ODOT launches work zone safety campaign; nearly $130 million in contracts awarded

Oklahoma highway construction: What to know if you're traveling for  Christmas


The Oklahoma Transportation Commission awarded nearly $130 million in highway construction projects during its meeting this week in Oklahoma City.

Contracts were awarded for major projects on US-62 in Muskogee County, US-259 in McCurtain County and US-69 in Atoka and Bryan counties.  Secretary of Transportation and ODOT Executive Director Tim Gatz unveiled a spring work zone safety awareness campaign created by ODOT, OTA and other traffic safety partners to help remind motorists of their responsibility to be safe in highway work zones. He noted that in the past five years, 91 people, including one ODOT worker, were killed and 1,455 people were injured in more than 8,000 collisions in Oklahoma work zones.

“Drivers can expect about 275 work zones on Oklahoma highways and turnpikes through the spring and summer, ranging from daily maintenance operations to long-term major highway reconstruction,” Gatz said. “We need everyone to give their undivided attention to the road and follow posted speed limits to keep our workers and the traveling public safe.”

Gatz also read a proclamation from Gov. Kevin Stitt declaring April 4-15 “Oklahoma Work Zone Awareness Weeks” and debuted a new work zone safety public service announcement, which can be viewed here.

Gatz updated commissioners on the omnibus federal appropriations bill passed in mid-March, which makes the remainder of Federal Fiscal Year 2022 transportation funding available for projects. He noted that this action by Congress enables ODOT to continue letting contracts for Eight-Year Construction Work Plan projects through the summer as planned and authorizes new funding categories, such as grant opportunities, included in the bipartisan infrastructure bill.

As part of the consent docket, the commission approved several programming items for future ODOT projects to install wrong-way countermeasures on rural stretches of I-35 in Northern Oklahoma and I-40 in the western part of the state, along with projects to replace old highway signs on segments of I-40 and I-235 in Oklahoma City. These projects are expected to go to bid later this year.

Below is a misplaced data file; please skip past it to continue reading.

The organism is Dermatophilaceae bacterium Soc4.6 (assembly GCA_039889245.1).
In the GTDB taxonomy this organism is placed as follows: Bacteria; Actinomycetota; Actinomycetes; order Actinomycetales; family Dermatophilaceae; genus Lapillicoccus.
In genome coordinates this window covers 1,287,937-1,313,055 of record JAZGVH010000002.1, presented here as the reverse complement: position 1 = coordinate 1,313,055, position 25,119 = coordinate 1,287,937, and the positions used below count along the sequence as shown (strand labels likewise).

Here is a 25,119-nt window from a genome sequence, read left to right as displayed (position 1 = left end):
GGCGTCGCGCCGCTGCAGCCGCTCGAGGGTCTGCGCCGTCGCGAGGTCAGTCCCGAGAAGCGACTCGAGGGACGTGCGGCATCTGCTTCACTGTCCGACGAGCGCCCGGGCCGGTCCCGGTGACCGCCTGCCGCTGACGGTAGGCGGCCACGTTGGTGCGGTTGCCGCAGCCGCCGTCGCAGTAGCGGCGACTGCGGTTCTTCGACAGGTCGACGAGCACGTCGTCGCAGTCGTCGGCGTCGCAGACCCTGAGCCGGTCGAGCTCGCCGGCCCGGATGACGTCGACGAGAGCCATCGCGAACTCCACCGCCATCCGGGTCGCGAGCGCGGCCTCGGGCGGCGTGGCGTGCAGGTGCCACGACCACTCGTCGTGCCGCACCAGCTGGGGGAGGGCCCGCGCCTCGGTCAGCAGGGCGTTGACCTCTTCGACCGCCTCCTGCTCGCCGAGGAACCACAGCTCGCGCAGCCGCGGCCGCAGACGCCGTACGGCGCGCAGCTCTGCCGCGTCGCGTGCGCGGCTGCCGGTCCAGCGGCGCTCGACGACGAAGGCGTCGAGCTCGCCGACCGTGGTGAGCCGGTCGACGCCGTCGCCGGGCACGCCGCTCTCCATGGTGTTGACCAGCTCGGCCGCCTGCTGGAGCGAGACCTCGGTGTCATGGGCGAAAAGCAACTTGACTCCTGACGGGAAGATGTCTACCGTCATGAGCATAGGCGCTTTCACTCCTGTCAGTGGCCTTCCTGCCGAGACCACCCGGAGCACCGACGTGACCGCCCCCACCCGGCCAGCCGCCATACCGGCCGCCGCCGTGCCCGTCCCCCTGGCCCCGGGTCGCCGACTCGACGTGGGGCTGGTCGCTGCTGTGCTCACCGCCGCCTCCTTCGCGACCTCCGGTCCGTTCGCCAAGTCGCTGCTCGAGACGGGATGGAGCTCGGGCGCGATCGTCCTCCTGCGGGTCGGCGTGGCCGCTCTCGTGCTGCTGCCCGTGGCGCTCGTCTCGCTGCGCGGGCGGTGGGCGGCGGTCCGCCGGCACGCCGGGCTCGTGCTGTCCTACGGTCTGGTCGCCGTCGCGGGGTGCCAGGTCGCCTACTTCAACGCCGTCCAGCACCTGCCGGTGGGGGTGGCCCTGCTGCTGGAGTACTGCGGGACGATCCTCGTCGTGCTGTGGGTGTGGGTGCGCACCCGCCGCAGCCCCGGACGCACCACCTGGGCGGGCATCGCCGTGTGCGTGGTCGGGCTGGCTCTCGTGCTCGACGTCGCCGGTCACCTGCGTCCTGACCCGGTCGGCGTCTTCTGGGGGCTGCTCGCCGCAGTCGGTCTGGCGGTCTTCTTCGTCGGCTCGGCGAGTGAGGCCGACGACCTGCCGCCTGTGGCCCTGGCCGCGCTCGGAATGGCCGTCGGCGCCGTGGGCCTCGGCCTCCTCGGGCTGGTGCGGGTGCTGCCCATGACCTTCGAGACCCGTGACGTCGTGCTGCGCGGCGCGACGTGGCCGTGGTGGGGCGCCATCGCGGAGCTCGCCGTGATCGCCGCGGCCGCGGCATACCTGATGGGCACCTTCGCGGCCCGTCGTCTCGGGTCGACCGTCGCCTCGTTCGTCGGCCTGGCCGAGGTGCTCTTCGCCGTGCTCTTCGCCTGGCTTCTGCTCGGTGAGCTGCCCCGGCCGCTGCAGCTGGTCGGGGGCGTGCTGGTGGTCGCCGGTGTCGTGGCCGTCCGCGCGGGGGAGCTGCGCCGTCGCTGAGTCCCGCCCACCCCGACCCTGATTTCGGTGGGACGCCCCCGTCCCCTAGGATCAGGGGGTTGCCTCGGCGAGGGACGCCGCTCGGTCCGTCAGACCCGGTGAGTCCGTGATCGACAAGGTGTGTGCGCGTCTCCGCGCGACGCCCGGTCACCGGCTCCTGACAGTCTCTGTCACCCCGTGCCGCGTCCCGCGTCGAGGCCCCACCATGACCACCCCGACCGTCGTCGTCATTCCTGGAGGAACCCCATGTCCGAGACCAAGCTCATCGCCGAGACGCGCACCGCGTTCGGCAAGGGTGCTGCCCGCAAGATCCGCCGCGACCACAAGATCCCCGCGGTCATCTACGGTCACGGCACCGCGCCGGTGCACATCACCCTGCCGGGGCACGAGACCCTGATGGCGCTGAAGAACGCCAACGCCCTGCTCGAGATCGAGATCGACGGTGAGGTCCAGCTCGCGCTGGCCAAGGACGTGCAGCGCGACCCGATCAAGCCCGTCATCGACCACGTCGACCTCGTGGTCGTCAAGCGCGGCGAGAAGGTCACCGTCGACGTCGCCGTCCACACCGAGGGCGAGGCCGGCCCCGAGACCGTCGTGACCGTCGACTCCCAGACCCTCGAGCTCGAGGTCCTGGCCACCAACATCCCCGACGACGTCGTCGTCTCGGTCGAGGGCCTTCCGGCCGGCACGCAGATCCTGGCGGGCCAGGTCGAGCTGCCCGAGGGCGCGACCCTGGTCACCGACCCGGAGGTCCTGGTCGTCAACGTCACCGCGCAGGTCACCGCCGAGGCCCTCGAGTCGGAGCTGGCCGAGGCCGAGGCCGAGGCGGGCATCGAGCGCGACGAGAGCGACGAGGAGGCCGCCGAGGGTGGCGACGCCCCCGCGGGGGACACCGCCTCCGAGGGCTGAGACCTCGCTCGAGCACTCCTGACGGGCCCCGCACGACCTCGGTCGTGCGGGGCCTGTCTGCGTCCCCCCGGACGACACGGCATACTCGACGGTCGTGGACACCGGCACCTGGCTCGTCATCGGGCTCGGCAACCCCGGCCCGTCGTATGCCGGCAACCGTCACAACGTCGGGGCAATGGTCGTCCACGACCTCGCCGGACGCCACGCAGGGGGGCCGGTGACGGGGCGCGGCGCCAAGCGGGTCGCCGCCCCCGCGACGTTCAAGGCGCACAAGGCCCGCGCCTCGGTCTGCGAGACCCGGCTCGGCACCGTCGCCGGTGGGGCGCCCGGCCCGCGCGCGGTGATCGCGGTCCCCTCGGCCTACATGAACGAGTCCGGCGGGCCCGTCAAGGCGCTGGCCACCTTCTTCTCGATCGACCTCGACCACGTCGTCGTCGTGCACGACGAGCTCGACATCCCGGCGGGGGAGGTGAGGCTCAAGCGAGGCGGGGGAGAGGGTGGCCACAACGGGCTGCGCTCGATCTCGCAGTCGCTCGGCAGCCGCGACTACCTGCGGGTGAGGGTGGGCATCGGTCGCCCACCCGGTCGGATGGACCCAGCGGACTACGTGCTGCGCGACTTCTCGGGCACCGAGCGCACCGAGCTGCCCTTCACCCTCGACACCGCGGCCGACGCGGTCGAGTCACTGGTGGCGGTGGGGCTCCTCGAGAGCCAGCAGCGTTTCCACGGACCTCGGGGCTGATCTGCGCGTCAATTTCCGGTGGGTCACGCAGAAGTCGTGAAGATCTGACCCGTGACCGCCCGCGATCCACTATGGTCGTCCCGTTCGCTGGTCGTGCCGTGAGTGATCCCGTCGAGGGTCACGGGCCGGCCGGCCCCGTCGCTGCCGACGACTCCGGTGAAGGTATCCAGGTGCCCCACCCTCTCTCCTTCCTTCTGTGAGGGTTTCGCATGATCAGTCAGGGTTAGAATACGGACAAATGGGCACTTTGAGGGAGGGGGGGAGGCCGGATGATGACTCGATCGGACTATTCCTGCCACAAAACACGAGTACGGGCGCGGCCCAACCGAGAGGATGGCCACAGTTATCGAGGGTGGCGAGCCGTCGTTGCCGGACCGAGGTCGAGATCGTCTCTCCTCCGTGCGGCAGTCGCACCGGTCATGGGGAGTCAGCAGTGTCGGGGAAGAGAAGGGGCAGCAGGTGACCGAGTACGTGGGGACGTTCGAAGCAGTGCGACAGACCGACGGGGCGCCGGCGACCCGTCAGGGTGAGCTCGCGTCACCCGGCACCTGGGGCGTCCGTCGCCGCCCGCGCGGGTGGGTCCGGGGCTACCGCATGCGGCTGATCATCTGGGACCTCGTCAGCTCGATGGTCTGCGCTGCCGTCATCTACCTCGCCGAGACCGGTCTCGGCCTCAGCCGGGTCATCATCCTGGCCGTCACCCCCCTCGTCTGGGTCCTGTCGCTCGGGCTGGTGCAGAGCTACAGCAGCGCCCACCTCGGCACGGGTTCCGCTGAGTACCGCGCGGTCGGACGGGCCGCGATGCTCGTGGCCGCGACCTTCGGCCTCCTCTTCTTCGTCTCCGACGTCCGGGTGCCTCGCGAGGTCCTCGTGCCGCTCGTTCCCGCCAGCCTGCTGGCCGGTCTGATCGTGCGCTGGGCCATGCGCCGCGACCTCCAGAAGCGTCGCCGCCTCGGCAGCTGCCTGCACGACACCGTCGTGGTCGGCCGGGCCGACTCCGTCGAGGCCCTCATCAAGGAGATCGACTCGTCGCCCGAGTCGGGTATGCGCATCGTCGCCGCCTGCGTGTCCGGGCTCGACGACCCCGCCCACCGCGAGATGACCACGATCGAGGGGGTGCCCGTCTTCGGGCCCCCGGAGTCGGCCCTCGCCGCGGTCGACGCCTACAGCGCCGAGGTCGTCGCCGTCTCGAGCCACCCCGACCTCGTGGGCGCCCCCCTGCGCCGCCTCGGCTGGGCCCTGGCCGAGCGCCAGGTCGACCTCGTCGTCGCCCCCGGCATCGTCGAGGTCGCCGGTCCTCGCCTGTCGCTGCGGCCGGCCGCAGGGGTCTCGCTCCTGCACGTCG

Commissioners awarded contracts for several major highway improvements in Eastern Oklahoma, including a nearly $75 million project to reconstruct the US-62 bridges over the Arkansas River in Muskogee. The twin bridges span the McClellan-Kerr Arkansas River Navigation System, also known as Marine Highway M-40, which supports waterborne freight traffic moving in and out of Oklahoma ports. Construction of the replacement structures will include pier protections around bridge support members in the river.

They also approved contracts for intersection upgrades along US-259 in the Hochatown and Broken Bow areas and two projects to improve highway pavement on US-69 between Durant and Caddo and between Atoka and Stringtown.

Commissioners voted to award 27 contracts totaling more than $130 million to improve highways, roads and bridges in 26 counties. Contracts were awarded for projects in Atoka, Beaver, Beckham, Bryan, Carter, Choctaw, Coal, Creek, Garfield, Garvin, Grady, Haskell, Kiowa, Lincoln, McCurtain, McIntosh, Muskogee, Osage, Payne, Pontotoc, Pottawatomie, Seminole, Sequoyah, Tulsa, Washita and Woodward counties.

The public may access a list of all awarded contracts at www.odot.org/contracts, selecting the March 2022 a.m. letting, clicking Submit, then Award at the bottom of the page.

Source: ODOT